Tag Archives: media

‘On the internet, no one still knows you’re a dog’

John Markoff,  former technology reporter for the New York Times, in an interview on Kara Swisher’s Recode Decode podcast:

On the internet, no one still knows you’re a dog. I think identity and the fact that you disconnect [real] identity from your internet identity has proved incredibly vexing for society. It played out in this election. It played out in Brexit. (It was a factor in both—I don’t know if it was a deciding factor—but I actually do blame the internet.)

I grew up with John Perry Barlow and his manifesto in WIRED in which he argued that cyberspace would be this “Socratian” abode above the grimy politics of the world. Then I realized I was wrong.

The internet is simply a reflection of all the good and the evil in the world.

[…]

What’s striking to me is that what the science-fiction world saw in the ’80s and ’90s has actually come to pass; the cyberpunk sensibility. There was a book written by Vernor Vinge in the early 1980s called True Names. The basic premise of that was you had to basically hide your true name at all costs. It was an insight into the world we’re living in today.

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Intel, Vox Media, Re/code and the Born This Way Foundation Launch #HackHarassment

Kara Swisher, re/code:

The first knee-jerk reaction of those who think completely free speech is the paramount rule of the Internet is simple: Stop whining, you stupid girl, and take it, because everyone should be able to say exactly what they want, however they want and in whatever way they want to say it.

It’s a canard of an argument, designed to turn a complex issue into a reductive black-and-white debate where no one can come to any agreement.

Still, it’s always set up this way when anyone attempts to make the more obvious point that free speech is not as free as all that in the real world, where there are numerous social repercussions for behaving in a rude, obscene and appalling manner.

Simple example: If you loudly tell a woman she deserves to be raped for speaking her mind on any subject in the public square, at a party or at work, there’s a pretty good chance you’ll get ejected from there and, at the very least, you’ll be subject to much-deserved derision and censure.

Not so on the Internet, where such talk is all too common and much too tolerated. Which is why Intel, Vox Media, Re/code and the Born This Way Foundation are coming together to co-create Hack Harassment (#hackharassment), a new, collaborative initiative to fight online harassment and provide safer, more inclusive online experiences.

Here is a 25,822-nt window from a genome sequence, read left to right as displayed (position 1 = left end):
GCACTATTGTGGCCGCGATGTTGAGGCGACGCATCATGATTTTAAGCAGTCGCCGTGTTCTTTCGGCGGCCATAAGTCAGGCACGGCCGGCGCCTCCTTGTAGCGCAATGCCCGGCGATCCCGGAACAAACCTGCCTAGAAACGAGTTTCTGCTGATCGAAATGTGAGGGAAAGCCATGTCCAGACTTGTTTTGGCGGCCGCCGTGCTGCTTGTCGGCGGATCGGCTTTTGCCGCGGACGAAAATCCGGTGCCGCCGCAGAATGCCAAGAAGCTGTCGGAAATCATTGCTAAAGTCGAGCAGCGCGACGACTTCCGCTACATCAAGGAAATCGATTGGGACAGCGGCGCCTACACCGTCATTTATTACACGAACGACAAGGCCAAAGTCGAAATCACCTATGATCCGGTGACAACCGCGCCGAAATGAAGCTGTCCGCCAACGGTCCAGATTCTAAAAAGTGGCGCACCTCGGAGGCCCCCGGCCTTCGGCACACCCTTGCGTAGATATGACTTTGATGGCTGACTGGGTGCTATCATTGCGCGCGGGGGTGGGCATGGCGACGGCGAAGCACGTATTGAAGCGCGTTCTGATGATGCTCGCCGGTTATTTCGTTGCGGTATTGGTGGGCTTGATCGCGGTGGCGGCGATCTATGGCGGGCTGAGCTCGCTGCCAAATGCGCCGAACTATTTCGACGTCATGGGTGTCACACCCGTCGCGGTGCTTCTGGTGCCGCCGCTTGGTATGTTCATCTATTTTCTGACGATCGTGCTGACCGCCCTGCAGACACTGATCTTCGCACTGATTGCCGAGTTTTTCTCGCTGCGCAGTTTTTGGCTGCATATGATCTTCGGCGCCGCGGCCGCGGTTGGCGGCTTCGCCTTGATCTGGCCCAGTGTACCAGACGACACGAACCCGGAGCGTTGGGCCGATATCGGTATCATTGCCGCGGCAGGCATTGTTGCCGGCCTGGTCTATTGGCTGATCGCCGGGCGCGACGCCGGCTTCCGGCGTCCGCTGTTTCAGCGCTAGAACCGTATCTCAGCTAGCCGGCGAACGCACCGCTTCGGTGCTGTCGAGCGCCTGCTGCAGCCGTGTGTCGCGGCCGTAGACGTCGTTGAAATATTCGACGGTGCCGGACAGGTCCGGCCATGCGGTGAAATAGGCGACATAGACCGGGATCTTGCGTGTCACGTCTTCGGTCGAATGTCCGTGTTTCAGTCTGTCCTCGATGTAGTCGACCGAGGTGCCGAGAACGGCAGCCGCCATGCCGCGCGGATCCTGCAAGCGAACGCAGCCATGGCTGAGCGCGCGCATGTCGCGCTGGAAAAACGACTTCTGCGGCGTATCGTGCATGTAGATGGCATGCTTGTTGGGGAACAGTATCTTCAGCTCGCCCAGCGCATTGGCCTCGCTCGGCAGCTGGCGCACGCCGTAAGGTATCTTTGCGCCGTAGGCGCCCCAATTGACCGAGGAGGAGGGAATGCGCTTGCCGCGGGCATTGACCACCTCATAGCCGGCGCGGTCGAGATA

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Polygon Skips Star Wars: Battlefront Review Event

Polygon:

Review events are a reality of the industry, and in the case of multiplayer-oriented titles, they make sense — it’s very difficult to organize 20-40 people in different locations remotely at the same time, and we introduced provisional reviews this year to account for server uncertainty. We’ve attended review events this year when it made sense to do so, including events for Call of Duty: Black Ops 3Metal Gear Solid 5: The Phantom Pain and even Battlefield Hardline.

But we will not participate in review events that tie our hands in ways that restrict us well after the general public has full access to the game in question. With that in mind, we’ll be playing the full version of Star Wars Battlefront on EA Access this week, along with many of you, without support from EA. As we have not agreed to any advance access or accepted any coverage restrictions, our provisional review will be live once we are confident in the opinions of our pair of reviewers.

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Fun v. Experience

Justin McElroy on the Dying Light episode of Polygon’s Quality Control podcast, edited for clarity:

I think in our profession, our desire is to have an experience and then be able to move on to the next one. There is a pressure on us to be comprehensive in our knowledge and awareness of the medium. So, for a game that can reveal everything it has to say in three or four hours, there’s a real attraction because we can have the entire experience and move on to the next thing.

I think that people who are playing games for fun maybe don’t have the same sort of voracious compulsion to get to the end, which I would separate from rushing through a game. I think it’s more of a desire to have had the full experience and then be able to move on to the next thing.

This describes exactly the reason I play video games now. Unlike McElroy, I am not expected to have comprehensive knowledge and awareness of the medium, but for the sake of my blog and personal interests, I try to. I certainly love writing about video games and the industry at large, but actually playing video games has become more about connecting with the zeitgeist rather than enjoying and immersing myself in the experience.